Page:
Results 1 to 4 of 4

Thread: Headphones or in-ear monitoring?

  1. #1

    Headphones or in-ear monitoring?

    In quarantine, learning how to do remote videos, one part at a time. What are current opinions on monitoring from PC for play-along recording? I have older headphones, which of course need to pull one side off to accommodate instrument and hearing.

    Bluetooth is notorious for delays, is it an option?
    Last edited by btrbcomposer; 04-07-2021 at 07:07 PM. Reason: Add
    Wessex Sinfonico Euphonium
    Leuchter Bass Sackbut
    Conn 88H
    Bach 50B3
    Cool Winds Tuba Blue!

  2. #2
    I use play-alongs all the time. What works for me is to convert the sound to an .mp3. Playing that thru earphones, but I run mine thru a sound board and an amplifier. Most of the videos on my YouTube channel that are actually of me are using pre-recorded accompaniments.
    David Bjornstad

    1923 Conn New Wonder 86I, Bach 6 1/2 AL
    2018 Wessex EP100 Dolce, Denis Wick 4ABL
    2013 Jinbao JBEP-1111L, Denis Wick 4AM
    2015 Jinbao JBBR-1240, Denis Wick clone mouthpiece of unknown designation
    Cullman (AL) Community Band (Euph Section Leader)
    Brass Band of Huntsville (2nd Bari)

  3. #3
    I use Finale and ProTools. What kind of earphones is the question.
    Wessex Sinfonico Euphonium
    Leuchter Bass Sackbut
    Conn 88H
    Bach 50B3
    Cool Winds Tuba Blue!

  4. #4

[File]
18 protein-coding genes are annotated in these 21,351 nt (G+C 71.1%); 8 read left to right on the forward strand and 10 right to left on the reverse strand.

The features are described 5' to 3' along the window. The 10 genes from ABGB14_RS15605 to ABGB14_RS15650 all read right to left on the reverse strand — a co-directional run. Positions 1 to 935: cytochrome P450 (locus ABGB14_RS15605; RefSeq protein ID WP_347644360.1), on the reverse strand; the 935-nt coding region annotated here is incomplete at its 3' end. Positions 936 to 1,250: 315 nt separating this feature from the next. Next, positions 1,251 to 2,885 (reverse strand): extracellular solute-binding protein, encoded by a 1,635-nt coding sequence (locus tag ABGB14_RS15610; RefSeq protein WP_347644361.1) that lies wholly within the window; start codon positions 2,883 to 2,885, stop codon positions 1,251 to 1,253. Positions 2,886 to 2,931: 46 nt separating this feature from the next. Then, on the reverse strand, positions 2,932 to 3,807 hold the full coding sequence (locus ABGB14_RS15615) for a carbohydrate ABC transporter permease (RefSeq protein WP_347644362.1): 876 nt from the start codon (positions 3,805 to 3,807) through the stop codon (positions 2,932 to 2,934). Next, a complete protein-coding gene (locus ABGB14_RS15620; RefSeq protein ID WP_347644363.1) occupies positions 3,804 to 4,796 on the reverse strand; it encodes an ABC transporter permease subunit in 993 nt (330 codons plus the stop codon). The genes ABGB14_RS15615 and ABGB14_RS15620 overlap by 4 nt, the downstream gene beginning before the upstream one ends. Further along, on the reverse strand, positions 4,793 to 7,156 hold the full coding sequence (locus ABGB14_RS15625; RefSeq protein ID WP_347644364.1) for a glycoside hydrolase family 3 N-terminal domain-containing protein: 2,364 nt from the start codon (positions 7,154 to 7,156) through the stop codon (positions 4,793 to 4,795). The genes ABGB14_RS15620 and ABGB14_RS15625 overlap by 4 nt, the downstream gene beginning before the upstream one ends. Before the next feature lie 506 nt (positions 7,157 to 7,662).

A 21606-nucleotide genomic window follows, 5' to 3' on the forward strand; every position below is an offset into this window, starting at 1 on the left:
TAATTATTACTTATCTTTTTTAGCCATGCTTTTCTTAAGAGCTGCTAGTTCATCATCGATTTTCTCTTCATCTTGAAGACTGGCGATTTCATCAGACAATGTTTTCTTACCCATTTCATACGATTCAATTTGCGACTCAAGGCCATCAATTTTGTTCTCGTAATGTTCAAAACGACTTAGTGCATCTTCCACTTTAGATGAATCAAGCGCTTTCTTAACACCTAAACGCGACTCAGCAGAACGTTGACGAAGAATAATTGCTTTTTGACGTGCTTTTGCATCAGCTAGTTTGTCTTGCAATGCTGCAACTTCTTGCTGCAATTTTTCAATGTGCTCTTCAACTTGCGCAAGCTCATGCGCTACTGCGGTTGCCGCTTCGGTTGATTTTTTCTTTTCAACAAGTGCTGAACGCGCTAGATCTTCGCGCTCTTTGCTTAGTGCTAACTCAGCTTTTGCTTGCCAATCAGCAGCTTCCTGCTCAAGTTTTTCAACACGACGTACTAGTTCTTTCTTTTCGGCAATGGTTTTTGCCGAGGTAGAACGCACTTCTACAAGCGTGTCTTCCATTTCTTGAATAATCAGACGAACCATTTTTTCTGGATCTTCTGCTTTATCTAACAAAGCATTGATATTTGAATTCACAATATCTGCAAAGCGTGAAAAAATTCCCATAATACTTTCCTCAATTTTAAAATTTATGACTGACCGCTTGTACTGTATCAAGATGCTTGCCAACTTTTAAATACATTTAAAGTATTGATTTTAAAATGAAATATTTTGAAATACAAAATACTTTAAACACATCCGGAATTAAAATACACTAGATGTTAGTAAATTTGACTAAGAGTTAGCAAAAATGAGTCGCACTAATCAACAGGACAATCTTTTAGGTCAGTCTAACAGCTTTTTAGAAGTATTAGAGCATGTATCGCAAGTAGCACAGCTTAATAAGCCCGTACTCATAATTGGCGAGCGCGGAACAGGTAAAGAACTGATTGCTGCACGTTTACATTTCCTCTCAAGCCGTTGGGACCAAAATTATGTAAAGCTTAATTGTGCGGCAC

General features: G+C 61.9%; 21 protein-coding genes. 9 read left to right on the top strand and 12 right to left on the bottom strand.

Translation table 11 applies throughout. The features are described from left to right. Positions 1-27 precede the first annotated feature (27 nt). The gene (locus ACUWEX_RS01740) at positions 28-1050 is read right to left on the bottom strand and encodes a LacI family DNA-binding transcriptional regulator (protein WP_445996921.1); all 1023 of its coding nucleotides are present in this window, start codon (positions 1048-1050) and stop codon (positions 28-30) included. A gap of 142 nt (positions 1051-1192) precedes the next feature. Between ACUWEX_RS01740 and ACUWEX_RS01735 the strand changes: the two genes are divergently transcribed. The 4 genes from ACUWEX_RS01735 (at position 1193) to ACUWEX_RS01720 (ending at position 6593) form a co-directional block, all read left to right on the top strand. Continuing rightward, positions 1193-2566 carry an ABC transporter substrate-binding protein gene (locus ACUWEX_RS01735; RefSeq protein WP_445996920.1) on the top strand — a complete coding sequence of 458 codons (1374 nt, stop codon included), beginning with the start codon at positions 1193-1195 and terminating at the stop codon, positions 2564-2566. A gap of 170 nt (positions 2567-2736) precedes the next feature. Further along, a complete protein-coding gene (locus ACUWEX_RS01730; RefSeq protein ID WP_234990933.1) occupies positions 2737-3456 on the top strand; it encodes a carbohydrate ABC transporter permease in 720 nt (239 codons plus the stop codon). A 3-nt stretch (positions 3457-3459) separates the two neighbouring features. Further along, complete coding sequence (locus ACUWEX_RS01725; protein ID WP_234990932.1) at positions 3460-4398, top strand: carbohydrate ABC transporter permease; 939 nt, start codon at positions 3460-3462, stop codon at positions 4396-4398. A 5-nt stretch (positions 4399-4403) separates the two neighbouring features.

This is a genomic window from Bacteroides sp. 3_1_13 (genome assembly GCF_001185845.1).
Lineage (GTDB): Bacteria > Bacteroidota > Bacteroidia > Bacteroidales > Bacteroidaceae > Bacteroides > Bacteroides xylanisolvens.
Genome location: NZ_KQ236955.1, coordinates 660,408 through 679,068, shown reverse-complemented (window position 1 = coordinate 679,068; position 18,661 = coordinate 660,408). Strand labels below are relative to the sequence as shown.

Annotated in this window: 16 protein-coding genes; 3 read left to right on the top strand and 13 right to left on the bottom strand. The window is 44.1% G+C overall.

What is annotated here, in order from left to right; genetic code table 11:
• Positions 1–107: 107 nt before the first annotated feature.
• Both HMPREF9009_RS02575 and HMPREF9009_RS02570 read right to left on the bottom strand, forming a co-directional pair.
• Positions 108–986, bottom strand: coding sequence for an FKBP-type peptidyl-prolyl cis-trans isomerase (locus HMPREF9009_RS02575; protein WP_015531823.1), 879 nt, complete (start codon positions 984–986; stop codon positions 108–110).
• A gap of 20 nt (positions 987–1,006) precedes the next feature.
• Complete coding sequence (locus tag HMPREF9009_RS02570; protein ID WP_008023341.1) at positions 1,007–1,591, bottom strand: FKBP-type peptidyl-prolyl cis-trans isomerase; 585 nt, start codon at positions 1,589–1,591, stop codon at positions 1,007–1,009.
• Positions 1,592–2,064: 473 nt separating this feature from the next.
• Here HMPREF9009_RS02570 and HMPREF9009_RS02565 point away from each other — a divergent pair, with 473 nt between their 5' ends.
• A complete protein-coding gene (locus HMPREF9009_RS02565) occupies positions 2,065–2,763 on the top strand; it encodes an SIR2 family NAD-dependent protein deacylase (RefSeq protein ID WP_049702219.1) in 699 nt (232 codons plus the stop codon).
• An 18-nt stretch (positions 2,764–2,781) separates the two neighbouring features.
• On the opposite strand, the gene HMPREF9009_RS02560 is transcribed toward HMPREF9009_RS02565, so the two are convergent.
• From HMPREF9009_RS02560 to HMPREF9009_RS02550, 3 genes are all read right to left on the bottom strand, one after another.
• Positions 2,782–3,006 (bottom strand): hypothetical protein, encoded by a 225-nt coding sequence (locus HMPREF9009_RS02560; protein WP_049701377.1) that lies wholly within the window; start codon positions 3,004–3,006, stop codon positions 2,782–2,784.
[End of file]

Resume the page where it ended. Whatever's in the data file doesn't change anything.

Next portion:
I don't care for in-ear phones for this type of use, personally. Here are the two factors that fight each other:

    1. You want to be able to hear the recorded part clearly, whether it is a musical part or a click track. For that goal, headphones with excellent isolation would be ideal.
    vs.
    2. You want to be able to hear your own real-time playing so you can properly control your sound, volume, articulation, etc. For this goal, headphones with almost zero isolation are ideal.

    Considerations:
    I think wired are safest, as you suspected.
    For one click-track session I was using my Sennheiser on-ear phones with foam pads, which allowed me to hear the clicks pretty well (not ideal) and also my own playing. However, the microphone could also hear the clicks and they ended up in my final mix.
    I tried my Bose over the ear isolation headphones, but they cut out too much of my sound. They also don't seem to like it when you put one of them cockeyed so you can hear yourself on that ear.
    My go-to choice now is a pair of Sony phones with pads that go over/around the ears (I have pretty big ears, so...). If I slide one off an ear I can hear well enough what I am playing, and if I keep the pad on my head (vs. turned sideways or outward) the click is kept away from the mics.
    By having some isolation, like my Sony phones provide, I can hear the other track(s) without turning the volume up so far that I'm risking hearing damage.

    My 2 cents.
    Dave Werden (ASCAP)
    Euphonium Soloist, U.S. Coast Guard Band, retired
    Adams Artist (Adams E3)
    YouTube: dwerden
    Facebook: davewerden
    Twitter: davewerden
    Instagram: davewerdeneuphonium

Bookmarks

Posting Permissions

  • You may not post new threads
  • You may not post replies
  • You may not post attachments
  • You may not edit your posts
  •